Darcy himself is also a well-established character, with the book detailing a general gist of his relationships with Lachlan as well as their differing relationships with their father (who is deceased as of the events of this book) and how it impacts their characters individually. Darcy also slowly gets past the past relationship he had with his ex prior to the events of the book, and good thing he does because he certainly establishes himself as “the one” for Meghan.
For Lachlan, the book did a good job of showing why he shouldn’t be with Meghan, given his drinking habits, his spoilt behaviour, and him just not really giving Meghan the attention she really needs once they go to visit the family and stay there for a while (in preparation for the wedding, partly, and also because Meghan and Lachlan were going to move there permanently post-wedding and so they might as well give Meghan a chance to get to know everyone). However, I do like the fact that he does own up to his mistakes by the end and though justifiably feeling awkward that his ex-fiance is now marrying his brother Darcy, at least he’s on the road to bettering himself. Book Three in the series, “The Legacies of Brigadier Station,” will actually focus more on him, so I’m interested in seeing how he develops in that one when I get to reading it.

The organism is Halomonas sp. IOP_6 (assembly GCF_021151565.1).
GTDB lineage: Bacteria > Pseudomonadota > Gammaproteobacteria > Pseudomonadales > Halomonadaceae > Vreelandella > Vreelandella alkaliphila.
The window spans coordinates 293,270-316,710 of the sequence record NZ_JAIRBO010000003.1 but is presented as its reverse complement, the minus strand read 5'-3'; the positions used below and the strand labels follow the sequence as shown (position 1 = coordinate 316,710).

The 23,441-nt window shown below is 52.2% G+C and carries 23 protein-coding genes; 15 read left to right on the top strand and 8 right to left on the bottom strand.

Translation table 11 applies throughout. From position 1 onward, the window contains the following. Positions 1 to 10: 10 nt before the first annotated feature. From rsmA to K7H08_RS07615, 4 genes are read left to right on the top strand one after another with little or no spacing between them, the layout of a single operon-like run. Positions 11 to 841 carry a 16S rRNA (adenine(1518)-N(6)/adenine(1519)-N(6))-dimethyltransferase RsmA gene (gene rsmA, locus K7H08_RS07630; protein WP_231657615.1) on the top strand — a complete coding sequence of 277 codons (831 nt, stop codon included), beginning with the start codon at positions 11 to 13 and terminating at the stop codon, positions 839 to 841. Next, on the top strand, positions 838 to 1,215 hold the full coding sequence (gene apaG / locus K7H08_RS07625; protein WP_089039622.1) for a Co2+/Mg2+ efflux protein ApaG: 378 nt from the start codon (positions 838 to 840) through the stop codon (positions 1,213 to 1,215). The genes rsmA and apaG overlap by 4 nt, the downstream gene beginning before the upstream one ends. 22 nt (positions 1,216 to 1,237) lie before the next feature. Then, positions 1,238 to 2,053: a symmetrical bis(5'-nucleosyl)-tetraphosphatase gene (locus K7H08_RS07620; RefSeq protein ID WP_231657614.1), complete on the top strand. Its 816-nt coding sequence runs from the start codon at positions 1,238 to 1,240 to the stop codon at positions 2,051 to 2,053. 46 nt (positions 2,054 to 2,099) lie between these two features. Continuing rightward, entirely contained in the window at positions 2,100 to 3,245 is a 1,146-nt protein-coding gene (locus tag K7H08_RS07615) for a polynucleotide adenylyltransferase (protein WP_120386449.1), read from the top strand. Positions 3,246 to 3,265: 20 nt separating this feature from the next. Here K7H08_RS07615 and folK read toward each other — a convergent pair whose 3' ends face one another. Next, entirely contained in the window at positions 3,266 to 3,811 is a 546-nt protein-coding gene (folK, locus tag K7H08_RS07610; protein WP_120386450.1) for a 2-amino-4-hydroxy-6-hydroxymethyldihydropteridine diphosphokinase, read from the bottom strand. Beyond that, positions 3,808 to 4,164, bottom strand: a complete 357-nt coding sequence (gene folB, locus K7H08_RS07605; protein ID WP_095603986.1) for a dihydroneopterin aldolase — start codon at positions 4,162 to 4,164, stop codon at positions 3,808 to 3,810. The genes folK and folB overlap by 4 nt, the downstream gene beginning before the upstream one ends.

There is also a third brother, the youngest, named Noah. Unfortunately, we don’t meet him in person in this book, but the second book in the series, “The Sky of Brigadier Station,” will focus on him, so I’ll leave my critique of his character development until then.
Romance development: 4.5 out of 5 stars.
Darcy and Meghan have a nice “meet-cute” sort of moment which quickly blossoms into attraction. I like how they do take the time to get to know each other on a friendship-level prior to actually getting romantic (though this is, in part, due to Meghan already being engaged to Lachlan at the time), and I liked reading the tension of how they had to deal with their feelings for each other while Meghan was already engaged to Lachlan. Darcy himself also had trouble at first picking up on his feelings for her, though it’s understandable given his past rocky relationship, prior to the events of the book. However, the sex scene was so short that it honestly wasn’t needed in the book, and we could just alternatively replace it with a snuggling scene. Please note: You do not need to have a sex scene to establish that they are romantic, even if they are very physically attracted to each other.
The book also does a great job of showing hints for why Lachlan (aka Lachie for short) and Meghan wouldn’t work out. The relationship between Lachie and Meghan isn’t featured in this book very much to begin with, and as the flaws of Lachie accumulate as well as Meghan’s feelings for Darcy, it’s no wonder she immediately fled back home by the day of the supposed-to-happen wedding. There is no sense of feelings to root for Lachlan, as a reader, and it’s quickly established that Darcy is “the one” for Meghan. I’m glad that Lachlan was allowed his moment to acknowledge the awkwardness of his own brother Darcy falling in love with Meghan, however, and I’m also glad he and Darcy got the chance to talk that out close to the end of the book.
Overall, I’m rating this book 4.5 out of 5 stars!
I look forward to reading the next two books in the series, and I hope they’re as good (or maybe better!) than this one.